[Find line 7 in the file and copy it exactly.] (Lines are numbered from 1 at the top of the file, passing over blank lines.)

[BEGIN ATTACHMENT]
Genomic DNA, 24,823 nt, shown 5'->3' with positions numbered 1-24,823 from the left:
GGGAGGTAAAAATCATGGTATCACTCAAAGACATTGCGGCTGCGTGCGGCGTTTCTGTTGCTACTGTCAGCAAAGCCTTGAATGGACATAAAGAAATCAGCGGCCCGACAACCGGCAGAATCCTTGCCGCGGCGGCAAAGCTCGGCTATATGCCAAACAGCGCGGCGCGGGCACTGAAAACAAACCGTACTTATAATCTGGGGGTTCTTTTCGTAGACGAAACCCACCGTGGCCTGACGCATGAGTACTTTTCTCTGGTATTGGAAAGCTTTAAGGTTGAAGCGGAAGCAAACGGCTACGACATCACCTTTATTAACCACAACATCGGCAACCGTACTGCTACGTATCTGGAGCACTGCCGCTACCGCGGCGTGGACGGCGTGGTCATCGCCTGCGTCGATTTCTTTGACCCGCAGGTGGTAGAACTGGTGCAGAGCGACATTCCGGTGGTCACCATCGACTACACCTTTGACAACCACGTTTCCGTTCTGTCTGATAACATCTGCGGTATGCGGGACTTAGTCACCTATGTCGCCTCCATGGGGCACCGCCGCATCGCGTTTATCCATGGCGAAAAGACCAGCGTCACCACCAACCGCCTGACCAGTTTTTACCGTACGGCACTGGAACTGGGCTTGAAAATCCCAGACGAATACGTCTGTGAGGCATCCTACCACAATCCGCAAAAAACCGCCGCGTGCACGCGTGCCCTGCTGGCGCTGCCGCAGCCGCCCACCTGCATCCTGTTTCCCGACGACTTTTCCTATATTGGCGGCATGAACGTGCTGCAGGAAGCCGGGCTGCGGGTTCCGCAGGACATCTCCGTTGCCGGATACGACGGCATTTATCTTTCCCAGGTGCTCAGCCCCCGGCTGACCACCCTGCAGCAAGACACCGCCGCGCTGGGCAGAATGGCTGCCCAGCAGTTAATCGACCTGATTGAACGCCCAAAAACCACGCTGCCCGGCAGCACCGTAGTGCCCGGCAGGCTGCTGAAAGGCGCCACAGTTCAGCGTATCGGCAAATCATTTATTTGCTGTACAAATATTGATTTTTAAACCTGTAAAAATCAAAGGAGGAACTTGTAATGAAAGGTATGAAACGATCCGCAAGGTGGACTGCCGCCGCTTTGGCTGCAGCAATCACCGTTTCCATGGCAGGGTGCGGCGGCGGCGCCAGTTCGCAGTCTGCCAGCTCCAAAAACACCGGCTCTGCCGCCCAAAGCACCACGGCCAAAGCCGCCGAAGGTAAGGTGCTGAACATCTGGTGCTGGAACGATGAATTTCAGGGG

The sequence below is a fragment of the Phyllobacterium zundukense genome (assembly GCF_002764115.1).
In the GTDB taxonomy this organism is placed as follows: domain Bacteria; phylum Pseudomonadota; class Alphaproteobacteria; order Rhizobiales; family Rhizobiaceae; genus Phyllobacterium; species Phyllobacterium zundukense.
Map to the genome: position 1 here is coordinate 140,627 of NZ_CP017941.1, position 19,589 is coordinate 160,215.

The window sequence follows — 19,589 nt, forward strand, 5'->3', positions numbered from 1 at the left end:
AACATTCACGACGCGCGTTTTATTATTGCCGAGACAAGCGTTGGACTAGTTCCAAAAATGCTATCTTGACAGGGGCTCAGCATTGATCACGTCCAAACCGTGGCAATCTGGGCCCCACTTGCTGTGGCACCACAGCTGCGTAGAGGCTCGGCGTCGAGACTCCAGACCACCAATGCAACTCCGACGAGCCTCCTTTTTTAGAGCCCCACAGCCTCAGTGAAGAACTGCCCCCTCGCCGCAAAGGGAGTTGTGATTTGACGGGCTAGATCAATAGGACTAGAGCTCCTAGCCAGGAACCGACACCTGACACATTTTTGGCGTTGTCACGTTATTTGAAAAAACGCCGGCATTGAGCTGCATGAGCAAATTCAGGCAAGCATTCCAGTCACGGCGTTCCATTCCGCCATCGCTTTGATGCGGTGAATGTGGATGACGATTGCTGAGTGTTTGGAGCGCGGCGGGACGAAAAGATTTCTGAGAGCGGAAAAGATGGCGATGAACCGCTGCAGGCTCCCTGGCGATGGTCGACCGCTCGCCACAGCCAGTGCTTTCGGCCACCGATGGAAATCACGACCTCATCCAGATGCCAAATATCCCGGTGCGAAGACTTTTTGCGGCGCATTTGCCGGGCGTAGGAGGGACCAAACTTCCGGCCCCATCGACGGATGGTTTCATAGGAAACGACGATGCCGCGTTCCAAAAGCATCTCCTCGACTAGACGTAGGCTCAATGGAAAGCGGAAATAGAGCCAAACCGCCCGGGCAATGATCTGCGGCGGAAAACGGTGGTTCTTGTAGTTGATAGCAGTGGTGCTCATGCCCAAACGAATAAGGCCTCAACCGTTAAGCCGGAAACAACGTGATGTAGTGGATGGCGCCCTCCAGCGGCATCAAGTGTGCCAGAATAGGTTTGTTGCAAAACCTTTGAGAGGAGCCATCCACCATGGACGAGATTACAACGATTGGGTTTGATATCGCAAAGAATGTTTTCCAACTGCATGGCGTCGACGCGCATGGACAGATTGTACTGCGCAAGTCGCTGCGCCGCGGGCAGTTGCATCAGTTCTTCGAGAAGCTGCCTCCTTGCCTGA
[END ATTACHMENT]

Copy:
AACATTCACGACGCGCGTTTTATTATTGCCGAGACAAGCGTTGGACTAGTTCCAAAAATGCTATCTTGACAGGGGCTCAGCATTGATCACGTCCAAACCGTGGCAATCTGGGCCCCACTTGCTGTGGCACCACAGCTGCGTAGAGGCTCGGCGTCGAGACTCCAGACCACCAATGCAACTCCGACGAGCCTCCTTTTTTAGAGCCCCACAGCCTCAGTGAAGAACTGCCCCCTCGCCGCAAAGGGAGTTGTGATTTGACGGGCTAGATCAATAGGACTAGAGCTCCTAGCCAGGAACCGACACCTGACACATTTTTGGCGTTGTCACGTTATTTGAAAAAACGCCGGCATTGAGCTGCATGAGCAAATTCAGGCAAGCATTCCAGTCACGGCGTTCCATTCCGCCATCGCTTTGATGCGGTGAATGTGGATGACGATTGCTGAGTGTTTGGAGCGCGGCGGGACGAAAAGATTTCTGAGAGCGGAAAAGATGGCGATGAACCGCTGCAGGCTCCCTGGCGATGGTCGACCGCTCGCCACAGCCAGTGCTTTCGGCCACCGATGGAAATCACGACCTCATCCAGATGCCAAATATCCCGGTGCGAAGACTTTTTGCGGCGCATTTGCCGGGCGTAGGAGGGACCAAACTTCCGGCCCCATCGACGGATGGTTTCATAGGAAACGACGATGCCGCGTTCCAAAAGCATCTCCTCGACTAGACGTAGGCTCAATGGAAAGCGGAAATAGAGCCAAACCGCCCGGGCAATGATCTGCGGCGGAAAACGGTGGTTCTTGTAGTTGATAGCAGTGGTGCTCATGCCCAAACGAATAAGGCCTCAACCGTTAAGCCGGAAACAACGTGATGTAGTGGATGGCGCCCTCCAGCGGCATCAAGTGTGCCAGAATAGGTTTGTTGCAAAACCTTTGAGAGGAGCCATCCACCATGGACGAGATTACAACGATTGGGTTTGATATCGCAAAGAATGTTTTCCAACTGCATGGCGTCGACGCGCATGGACAGATTGTACTGCGCAAGTCGCTGCGCCGCGGGCAGTTGCATCAGTTCTTCGAGAAGCTGCCTCCTTGCCTGA